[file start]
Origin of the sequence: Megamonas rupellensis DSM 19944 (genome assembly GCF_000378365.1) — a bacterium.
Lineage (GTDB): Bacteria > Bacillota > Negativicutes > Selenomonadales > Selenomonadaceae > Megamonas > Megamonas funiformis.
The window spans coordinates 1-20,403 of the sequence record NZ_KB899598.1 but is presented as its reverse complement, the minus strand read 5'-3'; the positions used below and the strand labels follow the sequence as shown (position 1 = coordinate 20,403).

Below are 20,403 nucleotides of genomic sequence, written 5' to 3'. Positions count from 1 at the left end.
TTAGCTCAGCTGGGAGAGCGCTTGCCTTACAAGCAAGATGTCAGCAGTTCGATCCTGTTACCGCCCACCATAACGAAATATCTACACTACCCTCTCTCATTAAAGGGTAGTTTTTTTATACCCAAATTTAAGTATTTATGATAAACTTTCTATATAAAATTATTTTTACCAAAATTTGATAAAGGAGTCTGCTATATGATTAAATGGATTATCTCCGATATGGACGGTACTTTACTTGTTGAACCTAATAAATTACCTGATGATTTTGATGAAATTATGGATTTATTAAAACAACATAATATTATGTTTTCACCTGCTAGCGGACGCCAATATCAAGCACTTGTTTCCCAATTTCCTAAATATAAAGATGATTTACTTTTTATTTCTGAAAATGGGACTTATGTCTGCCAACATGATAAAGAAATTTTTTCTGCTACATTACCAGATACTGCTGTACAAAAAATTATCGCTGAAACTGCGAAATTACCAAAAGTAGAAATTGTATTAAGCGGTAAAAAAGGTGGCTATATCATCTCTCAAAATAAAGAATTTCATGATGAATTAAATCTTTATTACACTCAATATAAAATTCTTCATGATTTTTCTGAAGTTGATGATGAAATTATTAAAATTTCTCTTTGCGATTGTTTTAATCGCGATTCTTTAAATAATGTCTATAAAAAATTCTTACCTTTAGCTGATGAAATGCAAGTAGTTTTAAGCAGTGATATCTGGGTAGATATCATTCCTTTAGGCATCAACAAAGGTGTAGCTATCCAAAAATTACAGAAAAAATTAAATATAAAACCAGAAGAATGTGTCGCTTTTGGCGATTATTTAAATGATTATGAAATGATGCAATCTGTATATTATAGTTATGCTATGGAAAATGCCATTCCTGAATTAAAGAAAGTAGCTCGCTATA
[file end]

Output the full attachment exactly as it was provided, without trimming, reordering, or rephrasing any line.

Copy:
Origin of the sequence: Megamonas rupellensis DSM 19944 (genome assembly GCF_000378365.1) — a bacterium.
Lineage (GTDB): Bacteria > Bacillota > Negativicutes > Selenomonadales > Selenomonadaceae > Megamonas > Megamonas funiformis.
The window spans coordinates 1-20,403 of the sequence record NZ_KB899598.1 but is presented as its reverse complement, the minus strand read 5'-3'; the positions used below and the strand labels follow the sequence as shown (position 1 = coordinate 20,403).

Below are 20,403 nucleotides of genomic sequence, written 5' to 3'. Positions count from 1 at the left end.
TTAGCTCAGCTGGGAGAGCGCTTGCCTTACAAGCAAGATGTCAGCAGTTCGATCCTGTTACCGCCCACCATAACGAAATATCTACACTACCCTCTCTCATTAAAGGGTAGTTTTTTTATACCCAAATTTAAGTATTTATGATAAACTTTCTATATAAAATTATTTTTACCAAAATTTGATAAAGGAGTCTGCTATATGATTAAATGGATTATCTCCGATATGGACGGTACTTTACTTGTTGAACCTAATAAATTACCTGATGATTTTGATGAAATTATGGATTTATTAAAACAACATAATATTATGTTTTCACCTGCTAGCGGACGCCAATATCAAGCACTTGTTTCCCAATTTCCTAAATATAAAGATGATTTACTTTTTATTTCTGAAAATGGGACTTATGTCTGCCAACATGATAAAGAAATTTTTTCTGCTACATTACCAGATACTGCTGTACAAAAAATTATCGCTGAAACTGCGAAATTACCAAAAGTAGAAATTGTATTAAGCGGTAAAAAAGGTGGCTATATCATCTCTCAAAATAAAGAATTTCATGATGAATTAAATCTTTATTACACTCAATATAAAATTCTTCATGATTTTTCTGAAGTTGATGATGAAATTATTAAAATTTCTCTTTGCGATTGTTTTAATCGCGATTCTTTAAATAATGTCTATAAAAAATTCTTACCTTTAGCTGATGAAATGCAAGTAGTTTTAAGCAGTGATATCTGGGTAGATATCATTCCTTTAGGCATCAACAAAGGTGTAGCTATCCAAAAATTACAGAAAAAATTAAATATAAAACCAGAAGAATGTGTCGCTTTTGGCGATTATTTAAATGATTATGAAATGATGCAATCTGTATATTATAGTTATGCTATGGAAAATGCCATTCCTGAATTAAAGAAAGTAGCTCGCTATA